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Remembering 9/11


Fourteen years ago, September 11, 2001, was a cloudless, fall-like, morning in western Iowa. At the time, I was the Circulation Director of the Daily Nonpareil, in Council Bluffs, Iowa. It was a normal morning until I got called into the publisher’s office. The first plane had just hit the World Trade Center. At that point, everyone thought it was a tragic accident. We soon learned differently.

News organizations scramble when there is breaking news. Our 11am press time got pushed back as the news kept flowing in, changing the story. Twin Towers. The Pentagon. Pennsylvania. In the early afternoon, we decided to print what we had, and print an extra edition later. It was the only extra I have ever been involved with in 30 years in the new business.

I called Sue, and made sure she and the kids were alright. We still lived in Fremont, 45 minutes away. At best, it was going to be a late night.

Newspaper carriers and bundle haulers were waiting for papers to deliver. Usually, late papers made them grumpy. Not that day. Customers and stores began calling to find out why papers were late. Everyone wanted the newspaper. As the first papers rolled off the press, we were making plans for delivering the extra later in the day. All the carriers and bundle haulers would have to come back, and make another trip around their route later, to deliver the extra. Surprisingly, there were very few problems getting that done. In stores and vending machines, we sold an extra 10,000 papers that day, and got two papers delivered to almost all our customers.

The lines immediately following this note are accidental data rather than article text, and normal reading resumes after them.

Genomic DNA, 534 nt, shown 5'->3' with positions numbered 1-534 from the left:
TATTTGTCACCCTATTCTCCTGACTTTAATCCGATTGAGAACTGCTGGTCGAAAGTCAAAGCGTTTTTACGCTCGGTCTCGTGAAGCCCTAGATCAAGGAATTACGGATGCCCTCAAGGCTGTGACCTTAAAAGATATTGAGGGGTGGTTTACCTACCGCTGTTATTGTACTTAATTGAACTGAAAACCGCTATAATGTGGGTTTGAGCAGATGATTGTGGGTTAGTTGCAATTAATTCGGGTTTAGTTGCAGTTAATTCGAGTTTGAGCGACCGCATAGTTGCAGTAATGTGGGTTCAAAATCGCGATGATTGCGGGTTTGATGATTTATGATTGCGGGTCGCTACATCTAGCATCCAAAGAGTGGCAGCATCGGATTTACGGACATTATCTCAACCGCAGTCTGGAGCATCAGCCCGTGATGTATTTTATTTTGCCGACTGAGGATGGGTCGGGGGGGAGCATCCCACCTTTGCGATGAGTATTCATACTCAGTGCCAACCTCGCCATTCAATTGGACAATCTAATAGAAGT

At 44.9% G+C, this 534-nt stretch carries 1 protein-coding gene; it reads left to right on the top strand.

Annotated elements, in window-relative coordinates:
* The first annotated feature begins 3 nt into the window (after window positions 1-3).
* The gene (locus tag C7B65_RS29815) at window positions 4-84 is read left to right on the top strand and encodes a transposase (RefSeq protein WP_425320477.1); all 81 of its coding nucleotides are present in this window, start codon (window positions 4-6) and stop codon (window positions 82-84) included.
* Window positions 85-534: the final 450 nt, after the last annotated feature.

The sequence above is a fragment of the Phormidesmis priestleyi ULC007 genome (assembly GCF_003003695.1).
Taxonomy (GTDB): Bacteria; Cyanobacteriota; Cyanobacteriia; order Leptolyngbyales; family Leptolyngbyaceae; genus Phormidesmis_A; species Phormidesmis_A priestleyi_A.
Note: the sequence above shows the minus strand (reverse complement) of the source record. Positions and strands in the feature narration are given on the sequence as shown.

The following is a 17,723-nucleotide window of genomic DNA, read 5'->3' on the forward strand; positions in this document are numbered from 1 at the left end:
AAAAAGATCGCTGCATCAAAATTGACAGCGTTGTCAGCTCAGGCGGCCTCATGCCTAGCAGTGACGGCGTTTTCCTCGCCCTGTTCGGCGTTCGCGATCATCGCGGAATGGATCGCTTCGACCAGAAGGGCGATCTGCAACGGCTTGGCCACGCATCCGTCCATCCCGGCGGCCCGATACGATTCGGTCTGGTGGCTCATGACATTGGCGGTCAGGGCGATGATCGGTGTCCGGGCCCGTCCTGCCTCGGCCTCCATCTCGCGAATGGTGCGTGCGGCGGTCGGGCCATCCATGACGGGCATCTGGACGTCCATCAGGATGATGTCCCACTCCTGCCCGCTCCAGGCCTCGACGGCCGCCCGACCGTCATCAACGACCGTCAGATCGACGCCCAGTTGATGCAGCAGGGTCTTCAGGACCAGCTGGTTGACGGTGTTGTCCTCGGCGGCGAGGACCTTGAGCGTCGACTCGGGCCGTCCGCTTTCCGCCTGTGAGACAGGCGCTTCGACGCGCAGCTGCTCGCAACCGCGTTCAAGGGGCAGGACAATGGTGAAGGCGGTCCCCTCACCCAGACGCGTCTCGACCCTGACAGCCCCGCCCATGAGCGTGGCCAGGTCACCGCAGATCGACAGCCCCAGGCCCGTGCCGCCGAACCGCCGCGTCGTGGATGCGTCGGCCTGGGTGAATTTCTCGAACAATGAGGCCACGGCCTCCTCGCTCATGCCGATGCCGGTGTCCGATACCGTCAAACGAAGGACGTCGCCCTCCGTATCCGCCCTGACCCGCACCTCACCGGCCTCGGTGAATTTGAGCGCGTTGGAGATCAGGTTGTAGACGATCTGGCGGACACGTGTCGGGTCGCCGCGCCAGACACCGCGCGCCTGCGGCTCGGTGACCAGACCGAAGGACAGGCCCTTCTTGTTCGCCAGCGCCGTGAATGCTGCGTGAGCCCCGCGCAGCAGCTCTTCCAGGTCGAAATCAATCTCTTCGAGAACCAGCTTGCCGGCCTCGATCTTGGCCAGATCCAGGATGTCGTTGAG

Council Bluffs is just across the river from Omaha, home to Offutt Air Force Base. We watched on local TV as Air Force One, carrying President Bush, arrived, and later departed from Offutt to return to Washington.

We knew all air traffic was grounded, yet I saw a white spray plane fly low over Council Bluffs that afternoon. I never heard what happened with that plane.

The day was somber. Everyone was stunned. We saw the images from NYC, and really couldn’t comprehend them, and still cannot. We felt pain and loss. And, as in most losses, the pain of 9/11 didn’t go away, you just figure out how to live with it.

About a year later, the management team from the Nonpareil had the opportunity to tour Offutt, including the secure nuclear-proof bunker where President Bush went to be briefed. Escorted by a Colonel, we walked down long, sloping tunnels, before arriving at an immense blast door check point guarded by a very serious looking young man with an automatic rifle. The Colonel told us not to cross the line until we were cleared. We listened.

The briefing room was like a college classroom auditorium, with TV screens covering the walls, and a control room in the back. The President could be briefed from any number of locations in the world. It was a privilege to see that room.

14 years later, we need to remember 9/11, and continue to mourn our losses. We need to remember that there are still people in the world who want to kill us, just for being Americans. And we need to thank those men and women in uniform that keep up safe.